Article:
Sweet Dreams

Since starting college, I have eaten meals at very unconventional times due to activities and rigorous class work. I remember hearing from someone that it is not a good idea to eat after 8 o’clock at night, which is often something I am forced to do. A few weeks ago I had to power through late night studying so I grabbed a snack to keep me going. That night I had a nightmare. For whatever reason I thought back to what I did before I went to bed. I asked myself if I saw a scary advertisement being that halloween is around the corner, but I did not remember seeing one. I recalled eating some cookies way after 8 p.m., which was apparently a bad thing to do.  I wondered what the mechanism was behind me getting a nightmare, and if it possibly could have involved eating the ice cream. Does eating sugary foods, like cookies, before bed cause nightmares?



After browsing the internet and looking at various websites, I came across a study conducted by the University of Montreal. The study was called, Dreams of the Rarebit Fiend: food and diet as instigators of bizarre and disturbing dreams (2015)”. I found this study appropriate and credible because it came from a university and was conducted within the past year. The study consisted of 382 undergraduate students—126 males and 255 females and 1 person whose gender was unspecified. I took notice that there was a much larger portion in females who participated and wondered if this could affect the end results of the study. Andrew talked about the importance of giving consent to scientists or a study, specifically in cancer trials. It is important to note that all participants in this study gave their consent, as well as it being approved by the University’s Ethics Board.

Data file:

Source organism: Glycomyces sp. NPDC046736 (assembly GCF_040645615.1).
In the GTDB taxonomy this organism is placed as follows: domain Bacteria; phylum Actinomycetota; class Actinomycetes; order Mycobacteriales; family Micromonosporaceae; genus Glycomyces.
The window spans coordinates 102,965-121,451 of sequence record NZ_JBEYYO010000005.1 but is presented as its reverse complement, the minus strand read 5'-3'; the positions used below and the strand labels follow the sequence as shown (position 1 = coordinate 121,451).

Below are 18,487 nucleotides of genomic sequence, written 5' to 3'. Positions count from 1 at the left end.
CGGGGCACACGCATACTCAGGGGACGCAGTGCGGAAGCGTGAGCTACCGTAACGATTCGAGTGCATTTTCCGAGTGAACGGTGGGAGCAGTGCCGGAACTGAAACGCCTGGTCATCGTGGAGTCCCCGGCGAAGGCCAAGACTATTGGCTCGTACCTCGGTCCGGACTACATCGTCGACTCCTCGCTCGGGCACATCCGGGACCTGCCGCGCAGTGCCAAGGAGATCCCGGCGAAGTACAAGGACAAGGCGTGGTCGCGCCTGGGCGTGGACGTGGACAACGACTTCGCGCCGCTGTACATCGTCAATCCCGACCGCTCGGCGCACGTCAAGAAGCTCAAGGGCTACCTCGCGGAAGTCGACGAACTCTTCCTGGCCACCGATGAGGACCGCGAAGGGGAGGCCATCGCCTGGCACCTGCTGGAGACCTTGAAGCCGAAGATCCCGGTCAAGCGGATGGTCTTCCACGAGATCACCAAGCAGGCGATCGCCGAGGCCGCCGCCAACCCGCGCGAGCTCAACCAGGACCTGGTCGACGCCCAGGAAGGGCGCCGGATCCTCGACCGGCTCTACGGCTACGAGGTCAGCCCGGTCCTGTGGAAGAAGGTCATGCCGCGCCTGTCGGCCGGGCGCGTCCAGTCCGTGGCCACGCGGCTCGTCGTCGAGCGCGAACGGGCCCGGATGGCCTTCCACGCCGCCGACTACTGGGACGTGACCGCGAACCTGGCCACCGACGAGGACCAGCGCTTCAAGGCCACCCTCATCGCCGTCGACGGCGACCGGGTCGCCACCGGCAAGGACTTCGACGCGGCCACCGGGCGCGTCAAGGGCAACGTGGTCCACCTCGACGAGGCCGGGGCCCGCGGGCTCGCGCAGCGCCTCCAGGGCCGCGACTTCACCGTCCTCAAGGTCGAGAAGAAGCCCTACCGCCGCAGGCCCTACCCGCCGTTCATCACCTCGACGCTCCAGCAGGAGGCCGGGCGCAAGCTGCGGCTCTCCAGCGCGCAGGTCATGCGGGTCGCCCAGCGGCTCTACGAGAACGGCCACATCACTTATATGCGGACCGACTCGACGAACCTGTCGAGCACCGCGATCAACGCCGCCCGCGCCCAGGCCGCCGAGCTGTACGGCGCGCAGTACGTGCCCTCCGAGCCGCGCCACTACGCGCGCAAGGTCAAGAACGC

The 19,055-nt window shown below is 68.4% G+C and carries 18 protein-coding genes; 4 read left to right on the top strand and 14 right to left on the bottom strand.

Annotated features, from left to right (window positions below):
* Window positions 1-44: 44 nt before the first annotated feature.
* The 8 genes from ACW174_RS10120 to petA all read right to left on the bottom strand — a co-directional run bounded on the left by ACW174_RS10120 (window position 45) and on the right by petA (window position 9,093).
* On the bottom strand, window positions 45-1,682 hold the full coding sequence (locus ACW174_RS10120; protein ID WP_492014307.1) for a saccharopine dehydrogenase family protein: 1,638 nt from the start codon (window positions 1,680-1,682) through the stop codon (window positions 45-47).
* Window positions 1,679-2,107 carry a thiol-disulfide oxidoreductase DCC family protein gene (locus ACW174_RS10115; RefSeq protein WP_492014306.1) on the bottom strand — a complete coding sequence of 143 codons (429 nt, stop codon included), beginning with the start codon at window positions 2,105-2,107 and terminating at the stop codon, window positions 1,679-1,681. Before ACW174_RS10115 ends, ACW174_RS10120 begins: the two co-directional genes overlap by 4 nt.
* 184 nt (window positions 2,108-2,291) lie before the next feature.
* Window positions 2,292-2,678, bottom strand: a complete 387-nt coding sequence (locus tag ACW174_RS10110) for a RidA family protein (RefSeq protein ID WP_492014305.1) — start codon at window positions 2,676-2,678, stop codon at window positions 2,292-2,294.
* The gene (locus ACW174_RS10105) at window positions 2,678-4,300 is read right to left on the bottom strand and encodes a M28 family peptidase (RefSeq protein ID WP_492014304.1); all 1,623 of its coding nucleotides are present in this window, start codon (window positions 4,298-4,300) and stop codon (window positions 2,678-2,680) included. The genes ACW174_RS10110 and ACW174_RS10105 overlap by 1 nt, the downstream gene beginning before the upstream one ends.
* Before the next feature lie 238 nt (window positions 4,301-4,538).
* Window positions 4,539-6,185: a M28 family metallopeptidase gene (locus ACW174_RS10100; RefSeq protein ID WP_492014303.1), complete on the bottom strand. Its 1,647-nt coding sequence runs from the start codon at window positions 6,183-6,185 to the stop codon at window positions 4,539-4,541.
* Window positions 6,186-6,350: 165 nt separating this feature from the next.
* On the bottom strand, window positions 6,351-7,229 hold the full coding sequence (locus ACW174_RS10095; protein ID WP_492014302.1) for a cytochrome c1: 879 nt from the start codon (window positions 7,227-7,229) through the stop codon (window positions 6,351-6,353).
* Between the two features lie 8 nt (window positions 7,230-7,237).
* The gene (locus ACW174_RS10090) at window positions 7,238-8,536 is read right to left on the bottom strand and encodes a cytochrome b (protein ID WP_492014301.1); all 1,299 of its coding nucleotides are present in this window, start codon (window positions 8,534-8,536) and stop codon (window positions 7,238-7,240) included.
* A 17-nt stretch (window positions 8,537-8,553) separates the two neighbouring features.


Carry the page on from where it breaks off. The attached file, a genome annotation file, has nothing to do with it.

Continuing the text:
The way the study worked was by giving each participant various online surveys that they each had to complete based on topics concerning their diet, sleep quality, and dream characteristics. The results of all the surveys combined concluded that, 68 of 382 or 17.8% participants said that eating specific foods did have a direct affect on their dreams. 11.5% claimed that eating late at night affected their dreams. These numbers are much lower than I expected them to be, could it be because there was more females in the study than males? If the study had used a larger group of participants, 


As you can see from the above picture, each pie chart’s highest percentage of food that contributes to a disturbing or bizarre dream comes from diary. Sugar is the second highest contributor at 12.5% for disturbing dreams and 30.8% for bizarre dreams. Neither percentage helps to support or confirm my hypothesis. Something that could be taken into consideration for comparing each pie chart is the definition of what exactly the study considers a disturbing or  bizarre dream to be. The information may be more easily understood if the University of Montreal provided the definitions for each category.

This study done by the University of Montreal helped me to accept the null hypothesis, the numbers from the study were too low for me to clearly see if there was a relationship between sugary foods and nightmares. Looking back at it now, it must have been by chance that when I ate cookies before bed, I got a nightmare. 


Nielson, Tore, and Russell A. Powell. Dreams of the Rarebit Fiend: Food and Diet as Instigators of Bizarre and Disturbing Dreams (2015). Rep. N.p., Feb. 2015. Web. 15 Oct. 2016.


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3 thoughts on “Sweet Dreams